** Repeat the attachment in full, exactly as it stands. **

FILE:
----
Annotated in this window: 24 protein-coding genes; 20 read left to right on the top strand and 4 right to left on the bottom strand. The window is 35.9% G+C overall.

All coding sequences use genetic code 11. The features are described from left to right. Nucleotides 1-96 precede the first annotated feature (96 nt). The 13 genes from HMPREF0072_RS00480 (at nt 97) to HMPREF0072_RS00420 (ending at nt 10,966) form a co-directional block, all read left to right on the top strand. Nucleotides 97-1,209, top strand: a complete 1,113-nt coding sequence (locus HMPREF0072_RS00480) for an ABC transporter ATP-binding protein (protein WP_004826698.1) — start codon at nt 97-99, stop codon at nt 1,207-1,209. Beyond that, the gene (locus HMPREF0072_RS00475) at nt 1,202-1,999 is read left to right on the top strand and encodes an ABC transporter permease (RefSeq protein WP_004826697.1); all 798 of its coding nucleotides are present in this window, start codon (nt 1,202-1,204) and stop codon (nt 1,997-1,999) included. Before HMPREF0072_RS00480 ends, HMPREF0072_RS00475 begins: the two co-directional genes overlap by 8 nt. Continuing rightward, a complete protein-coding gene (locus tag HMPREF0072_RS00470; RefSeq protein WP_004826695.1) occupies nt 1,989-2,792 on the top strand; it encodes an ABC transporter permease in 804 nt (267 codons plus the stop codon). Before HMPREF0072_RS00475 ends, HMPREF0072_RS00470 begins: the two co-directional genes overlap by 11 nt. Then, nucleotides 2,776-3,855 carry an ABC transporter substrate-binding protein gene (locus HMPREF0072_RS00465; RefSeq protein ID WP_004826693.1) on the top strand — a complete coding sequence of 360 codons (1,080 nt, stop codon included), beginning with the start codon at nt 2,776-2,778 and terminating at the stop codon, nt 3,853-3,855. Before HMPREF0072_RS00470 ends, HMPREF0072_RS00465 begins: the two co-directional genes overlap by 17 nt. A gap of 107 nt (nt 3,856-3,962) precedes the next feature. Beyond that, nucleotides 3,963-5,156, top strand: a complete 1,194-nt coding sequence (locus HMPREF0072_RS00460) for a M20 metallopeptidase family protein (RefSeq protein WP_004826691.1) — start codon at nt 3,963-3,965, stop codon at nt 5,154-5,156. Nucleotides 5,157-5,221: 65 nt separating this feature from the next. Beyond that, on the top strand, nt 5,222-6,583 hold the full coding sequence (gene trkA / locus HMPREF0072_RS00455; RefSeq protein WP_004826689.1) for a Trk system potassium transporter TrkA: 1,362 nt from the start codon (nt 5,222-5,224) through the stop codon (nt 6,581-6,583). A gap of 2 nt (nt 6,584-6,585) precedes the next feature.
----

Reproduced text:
Annotated in this window: 24 protein-coding genes; 20 read left to right on the top strand and 4 right to left on the bottom strand. The window is 35.9% G+C overall.

All coding sequences use genetic code 11. The features are described from left to right. Nucleotides 1-96 precede the first annotated feature (96 nt). The 13 genes from HMPREF0072_RS00480 (at nt 97) to HMPREF0072_RS00420 (ending at nt 10,966) form a co-directional block, all read left to right on the top strand. Nucleotides 97-1,209, top strand: a complete 1,113-nt coding sequence (locus HMPREF0072_RS00480) for an ABC transporter ATP-binding protein (protein WP_004826698.1) — start codon at nt 97-99, stop codon at nt 1,207-1,209. Beyond that, the gene (locus HMPREF0072_RS00475) at nt 1,202-1,999 is read left to right on the top strand and encodes an ABC transporter permease (RefSeq protein WP_004826697.1); all 798 of its coding nucleotides are present in this window, start codon (nt 1,202-1,204) and stop codon (nt 1,997-1,999) included. Before HMPREF0072_RS00480 ends, HMPREF0072_RS00475 begins: the two co-directional genes overlap by 8 nt. Continuing rightward, a complete protein-coding gene (locus tag HMPREF0072_RS00470; RefSeq protein WP_004826695.1) occupies nt 1,989-2,792 on the top strand; it encodes an ABC transporter permease in 804 nt (267 codons plus the stop codon). Before HMPREF0072_RS00475 ends, HMPREF0072_RS00470 begins: the two co-directional genes overlap by 11 nt. Then, nucleotides 2,776-3,855 carry an ABC transporter substrate-binding protein gene (locus HMPREF0072_RS00465; RefSeq protein ID WP_004826693.1) on the top strand — a complete coding sequence of 360 codons (1,080 nt, stop codon included), beginning with the start codon at nt 2,776-2,778 and terminating at the stop codon, nt 3,853-3,855. Before HMPREF0072_RS00470 ends, HMPREF0072_RS00465 begins: the two co-directional genes overlap by 17 nt. A gap of 107 nt (nt 3,856-3,962) precedes the next feature. Beyond that, nucleotides 3,963-5,156, top strand: a complete 1,194-nt coding sequence (locus HMPREF0072_RS00460) for a M20 metallopeptidase family protein (RefSeq protein WP_004826691.1) — start codon at nt 3,963-3,965, stop codon at nt 5,154-5,156. Nucleotides 5,157-5,221: 65 nt separating this feature from the next. Beyond that, on the top strand, nt 5,222-6,583 hold the full coding sequence (gene trkA / locus HMPREF0072_RS00455; RefSeq protein WP_004826689.1) for a Trk system potassium transporter TrkA: 1,362 nt from the start codon (nt 5,222-5,224) through the stop codon (nt 6,581-6,583). A gap of 2 nt (nt 6,584-6,585) precedes the next feature.